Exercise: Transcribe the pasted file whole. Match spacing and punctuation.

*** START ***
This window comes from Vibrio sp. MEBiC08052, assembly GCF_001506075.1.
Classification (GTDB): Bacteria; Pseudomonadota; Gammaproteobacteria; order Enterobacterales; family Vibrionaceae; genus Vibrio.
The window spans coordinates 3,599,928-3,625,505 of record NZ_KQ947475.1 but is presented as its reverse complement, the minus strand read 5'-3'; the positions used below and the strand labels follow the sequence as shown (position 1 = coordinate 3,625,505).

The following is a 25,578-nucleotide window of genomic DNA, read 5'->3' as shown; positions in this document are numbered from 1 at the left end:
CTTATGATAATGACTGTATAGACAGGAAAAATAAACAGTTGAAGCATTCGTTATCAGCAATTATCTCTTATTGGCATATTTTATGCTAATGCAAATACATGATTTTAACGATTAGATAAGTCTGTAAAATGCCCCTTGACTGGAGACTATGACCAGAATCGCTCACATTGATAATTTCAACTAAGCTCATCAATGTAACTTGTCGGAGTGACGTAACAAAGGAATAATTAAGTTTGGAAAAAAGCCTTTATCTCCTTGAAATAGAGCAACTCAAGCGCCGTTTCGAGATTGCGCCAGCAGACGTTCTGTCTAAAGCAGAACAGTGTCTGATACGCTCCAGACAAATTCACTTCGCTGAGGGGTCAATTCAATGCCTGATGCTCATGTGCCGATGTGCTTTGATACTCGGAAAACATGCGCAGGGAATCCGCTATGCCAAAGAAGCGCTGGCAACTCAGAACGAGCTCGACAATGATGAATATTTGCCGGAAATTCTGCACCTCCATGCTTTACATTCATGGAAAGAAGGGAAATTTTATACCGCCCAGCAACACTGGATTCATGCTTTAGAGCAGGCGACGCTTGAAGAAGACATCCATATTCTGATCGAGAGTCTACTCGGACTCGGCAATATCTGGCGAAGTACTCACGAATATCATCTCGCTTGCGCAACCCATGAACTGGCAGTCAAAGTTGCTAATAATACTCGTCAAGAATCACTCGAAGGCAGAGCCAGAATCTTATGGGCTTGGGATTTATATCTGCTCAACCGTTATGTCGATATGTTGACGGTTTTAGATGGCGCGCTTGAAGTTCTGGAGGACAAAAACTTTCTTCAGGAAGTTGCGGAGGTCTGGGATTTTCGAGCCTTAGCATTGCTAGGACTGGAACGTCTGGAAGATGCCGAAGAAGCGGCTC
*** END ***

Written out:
This window comes from Vibrio sp. MEBiC08052, assembly GCF_001506075.1.
Classification (GTDB): Bacteria; Pseudomonadota; Gammaproteobacteria; order Enterobacterales; family Vibrionaceae; genus Vibrio.
The window spans coordinates 3,599,928-3,625,505 of record NZ_KQ947475.1 but is presented as its reverse complement, the minus strand read 5'-3'; the positions used below and the strand labels follow the sequence as shown (position 1 = coordinate 3,625,505).

The following is a 25,578-nucleotide window of genomic DNA, read 5'->3' as shown; positions in this document are numbered from 1 at the left end:
CTTATGATAATGACTGTATAGACAGGAAAAATAAACAGTTGAAGCATTCGTTATCAGCAATTATCTCTTATTGGCATATTTTATGCTAATGCAAATACATGATTTTAACGATTAGATAAGTCTGTAAAATGCCCCTTGACTGGAGACTATGACCAGAATCGCTCACATTGATAATTTCAACTAAGCTCATCAATGTAACTTGTCGGAGTGACGTAACAAAGGAATAATTAAGTTTGGAAAAAAGCCTTTATCTCCTTGAAATAGAGCAACTCAAGCGCCGTTTCGAGATTGCGCCAGCAGACGTTCTGTCTAAAGCAGAACAGTGTCTGATACGCTCCAGACAAATTCACTTCGCTGAGGGGTCAATTCAATGCCTGATGCTCATGTGCCGATGTGCTTTGATACTCGGAAAACATGCGCAGGGAATCCGCTATGCCAAAGAAGCGCTGGCAACTCAGAACGAGCTCGACAATGATGAATATTTGCCGGAAATTCTGCACCTCCATGCTTTACATTCATGGAAAGAAGGGAAATTTTATACCGCCCAGCAACACTGGATTCATGCTTTAGAGCAGGCGACGCTTGAAGAAGACATCCATATTCTGATCGAGAGTCTACTCGGACTCGGCAATATCTGGCGAAGTACTCACGAATATCATCTCGCTTGCGCAACCCATGAACTGGCAGTCAAAGTTGCTAATAATACTCGTCAAGAATCACTCGAAGGCAGAGCCAGAATCTTATGGGCTTGGGATTTATATCTGCTCAACCGTTATGTCGATATGTTGACGGTTTTAGATGGCGCGCTTGAAGTTCTGGAGGACAAAAACTTTCTTCAGGAAGTTGCGGAGGTCTGGGATTTTCGAGCCTTAGCATTGCTAGGACTGGAACGTCTGGAAGATGCCGAAGAAGCGGCTC